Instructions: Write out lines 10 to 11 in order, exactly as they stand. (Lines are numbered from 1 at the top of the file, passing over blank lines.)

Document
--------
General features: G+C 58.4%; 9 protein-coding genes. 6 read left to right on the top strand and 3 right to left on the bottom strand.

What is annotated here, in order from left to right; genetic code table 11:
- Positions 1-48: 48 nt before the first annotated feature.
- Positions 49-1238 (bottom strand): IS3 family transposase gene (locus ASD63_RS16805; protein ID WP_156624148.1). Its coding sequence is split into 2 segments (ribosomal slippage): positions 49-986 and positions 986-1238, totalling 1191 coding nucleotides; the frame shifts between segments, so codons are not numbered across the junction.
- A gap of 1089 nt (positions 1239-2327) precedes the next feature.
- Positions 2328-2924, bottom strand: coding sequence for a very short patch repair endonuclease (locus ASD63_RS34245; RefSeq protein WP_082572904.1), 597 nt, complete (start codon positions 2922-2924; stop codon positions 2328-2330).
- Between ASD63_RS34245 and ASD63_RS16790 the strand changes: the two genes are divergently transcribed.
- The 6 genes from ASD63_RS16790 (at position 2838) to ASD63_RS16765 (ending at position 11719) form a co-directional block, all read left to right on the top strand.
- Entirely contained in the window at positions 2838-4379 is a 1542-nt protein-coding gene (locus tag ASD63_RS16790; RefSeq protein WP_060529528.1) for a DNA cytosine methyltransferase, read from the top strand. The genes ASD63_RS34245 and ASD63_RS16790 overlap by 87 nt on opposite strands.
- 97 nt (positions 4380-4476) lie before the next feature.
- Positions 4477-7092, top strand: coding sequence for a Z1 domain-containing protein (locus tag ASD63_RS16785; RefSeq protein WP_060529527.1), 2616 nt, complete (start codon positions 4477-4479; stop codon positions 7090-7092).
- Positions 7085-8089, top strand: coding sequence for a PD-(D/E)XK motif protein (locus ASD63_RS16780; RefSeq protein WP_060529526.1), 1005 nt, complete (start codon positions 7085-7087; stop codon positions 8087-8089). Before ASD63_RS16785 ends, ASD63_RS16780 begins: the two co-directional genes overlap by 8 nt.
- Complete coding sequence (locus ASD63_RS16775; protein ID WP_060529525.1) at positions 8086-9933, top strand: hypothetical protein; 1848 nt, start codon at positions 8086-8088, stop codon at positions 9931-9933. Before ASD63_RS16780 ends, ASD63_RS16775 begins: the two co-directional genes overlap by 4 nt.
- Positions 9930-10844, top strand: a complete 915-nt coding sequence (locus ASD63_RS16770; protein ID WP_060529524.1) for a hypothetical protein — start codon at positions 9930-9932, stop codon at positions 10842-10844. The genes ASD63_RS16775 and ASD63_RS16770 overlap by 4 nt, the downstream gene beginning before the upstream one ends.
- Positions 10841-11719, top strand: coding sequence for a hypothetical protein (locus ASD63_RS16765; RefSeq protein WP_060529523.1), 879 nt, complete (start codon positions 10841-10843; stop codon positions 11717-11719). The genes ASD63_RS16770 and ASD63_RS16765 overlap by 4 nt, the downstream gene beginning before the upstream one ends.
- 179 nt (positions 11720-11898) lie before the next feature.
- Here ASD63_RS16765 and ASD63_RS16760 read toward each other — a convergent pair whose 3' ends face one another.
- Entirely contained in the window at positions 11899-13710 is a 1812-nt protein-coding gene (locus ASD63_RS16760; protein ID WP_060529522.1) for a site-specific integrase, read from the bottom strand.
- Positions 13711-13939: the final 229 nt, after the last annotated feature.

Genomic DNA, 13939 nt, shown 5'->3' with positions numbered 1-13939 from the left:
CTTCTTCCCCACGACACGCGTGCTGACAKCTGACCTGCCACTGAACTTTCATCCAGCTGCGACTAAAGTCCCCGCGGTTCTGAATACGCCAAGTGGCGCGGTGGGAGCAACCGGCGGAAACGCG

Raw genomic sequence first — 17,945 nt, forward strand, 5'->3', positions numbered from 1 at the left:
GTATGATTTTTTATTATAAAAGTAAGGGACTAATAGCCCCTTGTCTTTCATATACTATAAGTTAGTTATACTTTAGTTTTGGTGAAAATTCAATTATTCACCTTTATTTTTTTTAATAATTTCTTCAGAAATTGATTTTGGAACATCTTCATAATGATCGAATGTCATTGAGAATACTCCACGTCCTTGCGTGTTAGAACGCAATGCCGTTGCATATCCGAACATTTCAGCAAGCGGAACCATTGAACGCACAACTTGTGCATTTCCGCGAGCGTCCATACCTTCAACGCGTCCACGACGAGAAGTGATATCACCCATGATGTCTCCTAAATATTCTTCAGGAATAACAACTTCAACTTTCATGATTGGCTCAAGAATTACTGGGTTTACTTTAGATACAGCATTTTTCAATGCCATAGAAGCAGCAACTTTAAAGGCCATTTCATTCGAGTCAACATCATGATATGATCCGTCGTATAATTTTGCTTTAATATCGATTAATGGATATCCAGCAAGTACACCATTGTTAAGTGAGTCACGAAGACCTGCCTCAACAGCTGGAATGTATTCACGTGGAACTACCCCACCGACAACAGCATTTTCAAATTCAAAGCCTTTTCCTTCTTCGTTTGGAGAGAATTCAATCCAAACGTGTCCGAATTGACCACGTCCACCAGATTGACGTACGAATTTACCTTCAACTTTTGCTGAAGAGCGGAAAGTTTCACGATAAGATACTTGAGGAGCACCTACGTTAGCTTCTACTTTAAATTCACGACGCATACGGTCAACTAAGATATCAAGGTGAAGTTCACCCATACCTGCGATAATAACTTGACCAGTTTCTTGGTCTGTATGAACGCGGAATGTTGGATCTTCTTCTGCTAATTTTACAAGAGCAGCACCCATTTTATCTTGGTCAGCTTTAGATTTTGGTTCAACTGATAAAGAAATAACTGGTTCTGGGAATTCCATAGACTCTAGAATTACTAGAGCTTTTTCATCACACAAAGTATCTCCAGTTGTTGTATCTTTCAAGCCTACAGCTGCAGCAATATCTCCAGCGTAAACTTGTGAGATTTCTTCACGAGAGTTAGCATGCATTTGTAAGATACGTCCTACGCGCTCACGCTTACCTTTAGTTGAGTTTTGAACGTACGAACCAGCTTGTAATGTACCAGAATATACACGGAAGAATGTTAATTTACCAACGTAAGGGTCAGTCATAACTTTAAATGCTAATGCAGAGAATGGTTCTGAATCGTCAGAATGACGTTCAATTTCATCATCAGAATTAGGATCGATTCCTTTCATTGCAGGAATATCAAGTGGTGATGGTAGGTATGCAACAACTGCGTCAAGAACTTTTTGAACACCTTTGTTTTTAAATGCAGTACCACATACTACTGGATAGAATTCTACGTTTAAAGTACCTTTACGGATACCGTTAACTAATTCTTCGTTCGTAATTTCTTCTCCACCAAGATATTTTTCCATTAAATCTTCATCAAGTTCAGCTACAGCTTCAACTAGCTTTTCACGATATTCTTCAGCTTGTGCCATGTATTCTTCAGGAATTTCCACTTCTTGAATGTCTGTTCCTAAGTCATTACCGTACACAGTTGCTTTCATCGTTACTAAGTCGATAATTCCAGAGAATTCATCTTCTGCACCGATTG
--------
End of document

- 97 nt (positions 4380-4476) lie before the next feature.
- Positions 4477-7092, top strand: coding sequence for a Z1 domain-containing protein (locus tag ASD63_RS16785; RefSeq protein WP_060529527.1), 2616 nt, complete (start codon positions 4477-4479; stop codon positions 7090-7092).